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Weather delays in openers becoming a thing for Utah football — it also happened 2 years ago at BYU

The Utes have proven they’re good at bouncing back after prolonged weather-related interruptions.

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MUSS students remain in the stadium as rain pours

MUSS students remain in the stadium during a lightning delay during the season opener at Rice-Eccles Stadium in Salt Lake City on Thursday, Sept. 2, 2021.

Jeffrey D. Allred, Deseret News

For the second time in three years, Utah saw its season-opener impacted by a weather delay. 

Thursday against Weber State, the game was halted midway through the first quarter due to lightning as teams were ordered to seek shelter inside their respective locker rooms at Rice-Eccles Stadium. Play resumed about 90 minutes later. 

At the time, the No. 24 Utes trailed 7-3, right after a 99-yard kickoff return for a touchdown by the Wildcats. But Utah went on to earn a 40-17 victory.

“I told them to stay focused and keep their minds on the game,” coach Kyle Whittingham said about what he talked to his team about during the delay. “They did a good job of that.”

Two years ago, Utah opened the season in Provo. Midway through the fourth quarter, a torrential downpour fell from the sky and the game was suspended due to a lightning delay with 9:01 remaining. After the 54-minute delay, the game resumed at 12:05 a.m. in front of about 15,000 fans.

BYU’s offense didn’t even touch the ball in the final nine minutes as Utah relied on its run game to run out the clock. As the final seconds slipped away — the Utes mercifully took a knee instead of pouring it on — Utah fans chanted, “Nine in a row! Nine in a row!”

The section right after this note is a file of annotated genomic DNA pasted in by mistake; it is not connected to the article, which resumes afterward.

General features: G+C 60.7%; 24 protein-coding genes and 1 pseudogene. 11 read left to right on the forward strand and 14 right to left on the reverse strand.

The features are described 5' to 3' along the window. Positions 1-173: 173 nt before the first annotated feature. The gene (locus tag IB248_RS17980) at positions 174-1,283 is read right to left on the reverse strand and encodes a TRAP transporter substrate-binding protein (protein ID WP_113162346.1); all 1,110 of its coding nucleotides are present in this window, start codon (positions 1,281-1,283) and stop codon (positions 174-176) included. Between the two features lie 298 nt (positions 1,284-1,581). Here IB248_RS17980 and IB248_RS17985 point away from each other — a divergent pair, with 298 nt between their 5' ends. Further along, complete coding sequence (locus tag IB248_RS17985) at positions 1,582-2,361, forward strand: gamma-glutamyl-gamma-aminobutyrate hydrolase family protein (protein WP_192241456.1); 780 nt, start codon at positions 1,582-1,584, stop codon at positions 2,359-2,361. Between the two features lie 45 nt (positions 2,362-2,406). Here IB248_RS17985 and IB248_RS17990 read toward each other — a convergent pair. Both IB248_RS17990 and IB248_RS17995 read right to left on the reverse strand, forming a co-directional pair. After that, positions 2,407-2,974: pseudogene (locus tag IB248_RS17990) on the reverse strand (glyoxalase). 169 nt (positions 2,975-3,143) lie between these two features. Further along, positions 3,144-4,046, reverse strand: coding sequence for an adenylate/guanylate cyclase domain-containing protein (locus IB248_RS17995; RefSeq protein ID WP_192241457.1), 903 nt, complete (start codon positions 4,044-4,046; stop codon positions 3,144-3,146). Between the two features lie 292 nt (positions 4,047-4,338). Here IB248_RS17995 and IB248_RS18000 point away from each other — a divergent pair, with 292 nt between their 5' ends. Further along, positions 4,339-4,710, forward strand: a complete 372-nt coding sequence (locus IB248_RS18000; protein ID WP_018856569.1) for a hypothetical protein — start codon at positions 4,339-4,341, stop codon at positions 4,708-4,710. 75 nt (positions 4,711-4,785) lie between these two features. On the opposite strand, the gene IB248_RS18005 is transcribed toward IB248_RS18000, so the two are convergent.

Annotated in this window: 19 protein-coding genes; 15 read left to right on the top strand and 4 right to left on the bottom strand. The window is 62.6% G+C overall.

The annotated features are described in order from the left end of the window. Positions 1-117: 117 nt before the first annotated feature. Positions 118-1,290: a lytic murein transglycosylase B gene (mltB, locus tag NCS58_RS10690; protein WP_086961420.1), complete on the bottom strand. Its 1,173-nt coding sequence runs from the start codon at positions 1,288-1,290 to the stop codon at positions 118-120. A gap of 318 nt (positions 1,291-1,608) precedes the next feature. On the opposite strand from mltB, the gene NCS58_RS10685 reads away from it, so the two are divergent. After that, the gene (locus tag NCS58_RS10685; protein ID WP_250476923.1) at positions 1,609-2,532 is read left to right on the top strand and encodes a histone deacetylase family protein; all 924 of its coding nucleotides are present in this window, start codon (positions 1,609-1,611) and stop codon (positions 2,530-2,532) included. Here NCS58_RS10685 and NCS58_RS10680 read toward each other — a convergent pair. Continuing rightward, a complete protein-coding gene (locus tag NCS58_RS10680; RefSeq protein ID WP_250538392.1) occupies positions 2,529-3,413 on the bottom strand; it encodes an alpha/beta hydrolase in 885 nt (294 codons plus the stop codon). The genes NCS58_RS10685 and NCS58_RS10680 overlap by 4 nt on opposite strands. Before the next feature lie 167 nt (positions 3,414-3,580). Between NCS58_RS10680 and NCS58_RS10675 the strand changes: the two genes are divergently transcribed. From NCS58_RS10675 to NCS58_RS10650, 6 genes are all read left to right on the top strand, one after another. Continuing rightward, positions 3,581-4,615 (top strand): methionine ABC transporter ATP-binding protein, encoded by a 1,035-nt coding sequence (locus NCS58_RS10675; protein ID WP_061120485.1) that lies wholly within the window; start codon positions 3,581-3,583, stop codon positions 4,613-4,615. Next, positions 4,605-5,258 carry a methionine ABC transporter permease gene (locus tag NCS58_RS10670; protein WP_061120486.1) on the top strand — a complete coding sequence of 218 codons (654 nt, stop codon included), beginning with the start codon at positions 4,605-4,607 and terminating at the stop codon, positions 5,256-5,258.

The 30-12 victory marked the Utes’ ninth consecutive win over BYU and it ties the longest streak for either team in the rivalry.

The two rivals meet next Saturday (8:15 p.m., MDT, ESPN) in Provo. 

LLOYD SHINES AGAIN: Utah star linebacker Devin Lloyd did exactly what coach Kyle Whittingham expected him to in Thursday’s 40-17 season-opening victory over Weber State.

Lloyd, a preseason All-American selection and Butkus Award candidate, tallied a game-high 12 tackles against the Wildcats. He had two tackles-for-loss and he recorded a forced fumble, which was recovered by defensive end Mika Tafua, and a diving interception. 

“That’s who he is. He’s a big-time player. He’s a playmaker,” Whittingham said of Lloyd. “He’s the leader of that defense and he was productive tonight just like he’ll need to be every single week.

EVALUATING THE O-LINE: Before the season kicked off, Whittingham admitted he was concerned about the offensive line due to injuries. 

Against Weber State, the Utes’ starters were Bam Olaseni, Braeden Daniels, Nick Ford, Paul Maile and Simi Moala. 

What was Whittingham’s impression of the O-line after the first game? 

“You get a feel for it but you can’t see the details of it and why things are not happening at times or are happening at times,” he said. “I don’t think we played well enough up front on my first impression. That’s not to pick on those guys because I don’t think we played well enough at a lot of positions.”

Whittingham is hopeful that Jaren Kump will be ready to play next week at BYU. 

CRAZY PICK: Lloyd’s interception actually bounced off cornerback Clark Phillips’ helmet before Lloyd was able to secure it just above the turf. 

“I actually told him that he stole my pick,” Phillips said. 

Whittingham praised the overall play of Phillips and fellow cornerback JaTravis Broughton. 

“There are still things to improve,” he said. “But I feel like we held them in check. It’s Game One. We’ll build off this game.”

TRIBUTE TO TY: During Thursday’s game, the Utes honored running back Ty Jordan, who passed away last Christmas night. 

In the first half, the school revealed that Portal 22 at Rice-Eccles will bear his name (Jordan wore No. 22 last season as a freshman). In the second half, a video tribute showed highlights of Jordan. Whittingham narrated the video and asked the crowd for a “moment of loudness” instead of a moment of silence so the crowd could cheer for Jordan, something they couldn’t do last season because of the pandemic. 

“That was awesome,” Whittingham said later, getting emotional. “If I think about it too much, I don’t do well. It was great, the in-game recognition of Ty. And his family was here, which was awesome.”

“I thought that was amazing,” Lloyd said of the tribute to Jordan. “The reaction was a beautiful thing. I credit the university for setting it up. It was beautiful.”